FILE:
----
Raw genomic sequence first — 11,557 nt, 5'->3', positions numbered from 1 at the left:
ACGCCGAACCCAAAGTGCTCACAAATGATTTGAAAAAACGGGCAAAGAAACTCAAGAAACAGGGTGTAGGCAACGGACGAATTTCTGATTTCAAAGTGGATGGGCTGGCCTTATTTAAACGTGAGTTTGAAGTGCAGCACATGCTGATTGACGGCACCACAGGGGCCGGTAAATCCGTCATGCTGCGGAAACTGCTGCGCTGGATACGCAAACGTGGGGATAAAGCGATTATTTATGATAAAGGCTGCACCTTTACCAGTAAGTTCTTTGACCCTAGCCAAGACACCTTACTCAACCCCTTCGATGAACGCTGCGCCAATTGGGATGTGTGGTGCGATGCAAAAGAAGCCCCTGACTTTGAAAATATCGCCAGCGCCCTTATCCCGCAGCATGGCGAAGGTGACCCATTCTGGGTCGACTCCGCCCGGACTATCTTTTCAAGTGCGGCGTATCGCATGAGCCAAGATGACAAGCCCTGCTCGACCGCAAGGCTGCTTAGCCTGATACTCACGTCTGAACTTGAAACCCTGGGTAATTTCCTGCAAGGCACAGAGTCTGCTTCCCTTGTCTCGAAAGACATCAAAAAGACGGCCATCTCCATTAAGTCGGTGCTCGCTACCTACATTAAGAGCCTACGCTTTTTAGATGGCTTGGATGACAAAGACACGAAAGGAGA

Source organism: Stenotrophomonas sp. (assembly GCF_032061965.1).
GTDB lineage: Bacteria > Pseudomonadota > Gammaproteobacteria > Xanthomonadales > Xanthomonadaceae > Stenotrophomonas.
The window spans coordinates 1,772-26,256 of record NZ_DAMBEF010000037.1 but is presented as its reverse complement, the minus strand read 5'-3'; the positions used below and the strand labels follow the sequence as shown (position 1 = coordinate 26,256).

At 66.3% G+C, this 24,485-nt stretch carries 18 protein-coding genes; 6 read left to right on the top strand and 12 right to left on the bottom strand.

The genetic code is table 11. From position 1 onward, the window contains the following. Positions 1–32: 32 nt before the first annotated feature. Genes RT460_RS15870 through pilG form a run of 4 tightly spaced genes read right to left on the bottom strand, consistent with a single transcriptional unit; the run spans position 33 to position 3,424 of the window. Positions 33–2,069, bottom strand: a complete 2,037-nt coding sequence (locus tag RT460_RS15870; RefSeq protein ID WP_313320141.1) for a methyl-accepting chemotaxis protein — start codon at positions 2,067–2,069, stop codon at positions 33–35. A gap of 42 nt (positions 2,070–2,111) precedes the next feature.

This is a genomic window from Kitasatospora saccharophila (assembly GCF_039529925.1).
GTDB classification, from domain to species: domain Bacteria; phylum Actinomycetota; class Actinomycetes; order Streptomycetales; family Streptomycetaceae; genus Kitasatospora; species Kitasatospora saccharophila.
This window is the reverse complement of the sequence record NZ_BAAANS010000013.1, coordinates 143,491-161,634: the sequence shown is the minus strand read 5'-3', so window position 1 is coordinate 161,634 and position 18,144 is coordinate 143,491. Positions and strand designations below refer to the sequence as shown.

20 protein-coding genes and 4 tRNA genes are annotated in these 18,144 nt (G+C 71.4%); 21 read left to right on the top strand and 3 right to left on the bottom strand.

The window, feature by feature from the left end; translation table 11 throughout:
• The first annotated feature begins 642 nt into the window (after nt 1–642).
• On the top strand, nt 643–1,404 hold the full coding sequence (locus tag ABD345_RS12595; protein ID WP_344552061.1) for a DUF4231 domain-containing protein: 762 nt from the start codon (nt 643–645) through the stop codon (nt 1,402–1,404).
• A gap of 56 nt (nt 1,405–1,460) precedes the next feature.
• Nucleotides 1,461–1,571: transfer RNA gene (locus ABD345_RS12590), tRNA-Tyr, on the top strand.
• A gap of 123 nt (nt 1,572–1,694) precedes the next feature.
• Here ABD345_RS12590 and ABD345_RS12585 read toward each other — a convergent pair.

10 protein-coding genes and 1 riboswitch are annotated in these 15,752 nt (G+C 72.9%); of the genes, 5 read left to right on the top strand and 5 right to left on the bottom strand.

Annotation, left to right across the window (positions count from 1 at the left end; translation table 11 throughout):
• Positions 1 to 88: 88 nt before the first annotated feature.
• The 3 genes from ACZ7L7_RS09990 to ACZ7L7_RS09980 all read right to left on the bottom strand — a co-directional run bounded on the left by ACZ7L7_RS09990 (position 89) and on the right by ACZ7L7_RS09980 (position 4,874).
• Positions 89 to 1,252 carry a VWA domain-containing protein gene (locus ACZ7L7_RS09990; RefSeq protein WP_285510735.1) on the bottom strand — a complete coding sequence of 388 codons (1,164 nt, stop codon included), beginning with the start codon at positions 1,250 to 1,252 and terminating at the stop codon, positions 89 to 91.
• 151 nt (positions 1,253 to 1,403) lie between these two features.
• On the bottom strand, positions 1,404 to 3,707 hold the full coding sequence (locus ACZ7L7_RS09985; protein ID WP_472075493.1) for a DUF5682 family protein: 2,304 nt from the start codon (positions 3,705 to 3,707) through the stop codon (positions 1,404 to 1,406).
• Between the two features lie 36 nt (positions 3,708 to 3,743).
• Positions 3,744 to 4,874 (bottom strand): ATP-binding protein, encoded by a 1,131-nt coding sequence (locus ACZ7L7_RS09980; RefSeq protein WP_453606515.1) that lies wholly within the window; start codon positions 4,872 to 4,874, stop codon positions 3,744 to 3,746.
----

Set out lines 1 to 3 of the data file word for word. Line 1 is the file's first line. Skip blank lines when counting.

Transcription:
Raw genomic sequence first — 11,557 nt, 5'->3', positions numbered from 1 at the left:
ACGCCGAACCCAAAGTGCTCACAAATGATTTGAAAAAACGGGCAAAGAAACTCAAGAAACAGGGTGTAGGCAACGGACGAATTTCTGATTTCAAAGTGGATGGGCTGGCCTTATTTAAACGTGAGTTTGAAGTGCAGCACATGCTGATTGACGGCACCACAGGGGCCGGTAAATCCGTCATGCTGCGGAAACTGCTGCGCTGGATACGCAAACGTGGGGATAAAGCGATTATTTATGATAAAGGCTGCACCTTTACCAGTAAGTTCTTTGACCCTAGCCAAGACACCTTACTCAACCCCTTCGATGAACGCTGCGCCAATTGGGATGTGTGGTGCGATGCAAAAGAAGCCCCTGACTTTGAAAATATCGCCAGCGCCCTTATCCCGCAGCATGGCGAAGGTGACCCATTCTGGGTCGACTCCGCCCGGACTATCTTTTCAAGTGCGGCGTATCGCATGAGCCAAGATGACAAGCCCTGCTCGACCGCAAGGCTGCTTAGCCTGATACTCACGTCTGAACTTGAAACCCTGGGTAATTTCCTGCAAGGCACAGAGTCTGCTTCCCTTGTCTCGAAAGACATCAAAAAGACGGCCATCTCCATTAAGTCGGTGCTCGCTACCTACATTAAGAGCCTACGCTTTTTAGATGGCTTGGATGACAAAGACACGAAAGGAGA

Source organism: Stenotrophomonas sp. (assembly GCF_032061965.1).